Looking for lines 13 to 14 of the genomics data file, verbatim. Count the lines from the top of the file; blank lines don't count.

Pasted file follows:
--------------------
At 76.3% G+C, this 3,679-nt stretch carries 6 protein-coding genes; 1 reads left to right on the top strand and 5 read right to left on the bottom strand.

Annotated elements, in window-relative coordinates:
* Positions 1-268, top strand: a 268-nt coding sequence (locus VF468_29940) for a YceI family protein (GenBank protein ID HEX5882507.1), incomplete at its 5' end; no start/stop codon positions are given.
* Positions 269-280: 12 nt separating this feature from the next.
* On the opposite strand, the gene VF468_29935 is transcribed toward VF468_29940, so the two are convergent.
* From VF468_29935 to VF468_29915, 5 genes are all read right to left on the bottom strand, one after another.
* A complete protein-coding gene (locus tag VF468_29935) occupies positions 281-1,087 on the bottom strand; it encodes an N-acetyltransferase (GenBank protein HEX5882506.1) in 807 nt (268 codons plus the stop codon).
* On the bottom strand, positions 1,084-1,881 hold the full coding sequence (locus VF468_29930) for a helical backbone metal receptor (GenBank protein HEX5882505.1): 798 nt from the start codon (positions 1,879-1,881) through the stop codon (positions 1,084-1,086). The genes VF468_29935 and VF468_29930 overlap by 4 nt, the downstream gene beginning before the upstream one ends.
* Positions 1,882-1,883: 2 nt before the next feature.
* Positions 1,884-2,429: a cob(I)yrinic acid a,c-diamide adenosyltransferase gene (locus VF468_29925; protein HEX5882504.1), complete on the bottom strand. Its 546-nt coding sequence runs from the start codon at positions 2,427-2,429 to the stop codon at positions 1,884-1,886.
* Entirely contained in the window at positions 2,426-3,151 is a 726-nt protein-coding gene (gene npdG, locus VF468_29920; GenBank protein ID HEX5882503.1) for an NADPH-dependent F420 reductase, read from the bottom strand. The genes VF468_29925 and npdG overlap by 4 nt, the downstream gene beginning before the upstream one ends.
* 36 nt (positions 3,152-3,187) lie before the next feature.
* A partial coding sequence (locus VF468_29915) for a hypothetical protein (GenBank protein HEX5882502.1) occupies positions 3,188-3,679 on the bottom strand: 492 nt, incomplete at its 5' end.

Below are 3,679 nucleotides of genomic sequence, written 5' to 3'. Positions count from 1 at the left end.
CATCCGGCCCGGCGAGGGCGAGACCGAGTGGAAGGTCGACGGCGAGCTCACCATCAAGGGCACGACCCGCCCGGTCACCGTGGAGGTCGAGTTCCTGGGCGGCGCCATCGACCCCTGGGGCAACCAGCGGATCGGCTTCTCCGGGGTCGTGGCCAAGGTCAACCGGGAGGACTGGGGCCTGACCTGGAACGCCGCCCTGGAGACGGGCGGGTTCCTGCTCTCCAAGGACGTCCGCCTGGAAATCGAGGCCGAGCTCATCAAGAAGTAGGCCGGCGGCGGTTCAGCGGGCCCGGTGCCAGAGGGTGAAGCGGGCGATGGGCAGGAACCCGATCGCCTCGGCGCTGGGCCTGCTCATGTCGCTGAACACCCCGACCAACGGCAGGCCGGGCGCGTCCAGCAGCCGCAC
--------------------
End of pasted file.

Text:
* A partial coding sequence (locus VF468_29915) for a hypothetical protein (GenBank protein HEX5882502.1) occupies positions 3,188-3,679 on the bottom strand: 492 nt, incomplete at its 5' end.

Below are 3,679 nucleotides of genomic sequence, written 5' to 3'. Positions count from 1 at the left end.